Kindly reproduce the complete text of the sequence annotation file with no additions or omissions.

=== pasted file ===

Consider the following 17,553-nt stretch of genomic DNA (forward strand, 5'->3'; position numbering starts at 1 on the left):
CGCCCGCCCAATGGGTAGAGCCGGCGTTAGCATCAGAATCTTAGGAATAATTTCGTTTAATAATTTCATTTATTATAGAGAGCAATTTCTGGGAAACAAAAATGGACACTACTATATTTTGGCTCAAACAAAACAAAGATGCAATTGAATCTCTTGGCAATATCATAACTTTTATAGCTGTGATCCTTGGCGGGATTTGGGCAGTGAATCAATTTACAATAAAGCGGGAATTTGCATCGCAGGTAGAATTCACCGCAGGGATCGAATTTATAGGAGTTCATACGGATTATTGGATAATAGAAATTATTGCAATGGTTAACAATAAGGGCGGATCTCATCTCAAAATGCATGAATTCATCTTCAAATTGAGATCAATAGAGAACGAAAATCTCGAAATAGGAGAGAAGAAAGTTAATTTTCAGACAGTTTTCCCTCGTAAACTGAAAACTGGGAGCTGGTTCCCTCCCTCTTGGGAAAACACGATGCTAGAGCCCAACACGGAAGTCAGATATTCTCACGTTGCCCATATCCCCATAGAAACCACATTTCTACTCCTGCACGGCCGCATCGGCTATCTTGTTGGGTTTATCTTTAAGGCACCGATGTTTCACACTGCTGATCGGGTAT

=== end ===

Consider the following 17,553-nt stretch of genomic DNA (forward strand, 5'->3'; position numbering starts at 1 on the left):
CGCCCGCCCAATGGGTAGAGCCGGCGTTAGCATCAGAATCTTAGGAATAATTTCGTTTAATAATTTCATTTATTATAGAGAGCAATTTCTGGGAAACAAAAATGGACACTACTATATTTTGGCTCAAACAAAACAAAGATGCAATTGAATCTCTTGGCAATATCATAACTTTTATAGCTGTGATCCTTGGCGGGATTTGGGCAGTGAATCAATTTACAATAAAGCGGGAATTTGCATCGCAGGTAGAATTCACCGCAGGGATCGAATTTATAGGAGTTCATACGGATTATTGGATAATAGAAATTATTGCAATGGTTAACAATAAGGGCGGATCTCATCTCAAAATGCATGAATTCATCTTCAAATTGAGATCAATAGAGAACGAAAATCTCGAAATAGGAGAGAAGAAAGTTAATTTTCAGACAGTTTTCCCTCGTAAACTGAAAACTGGGAGCTGGTTCCCTCCCTCTTGGGAAAACACGATGCTAGAGCCCAACACGGAAGTCAGATATTCTCACGTTGCCCATATCCCCATAGAAACCACATTTCTACTCCTGCACGGCCGCATCGGCTATCTTGTTGGGTTTATCTTTAAGGCACCGATGTTTCACACTGCTGATCGGGTAT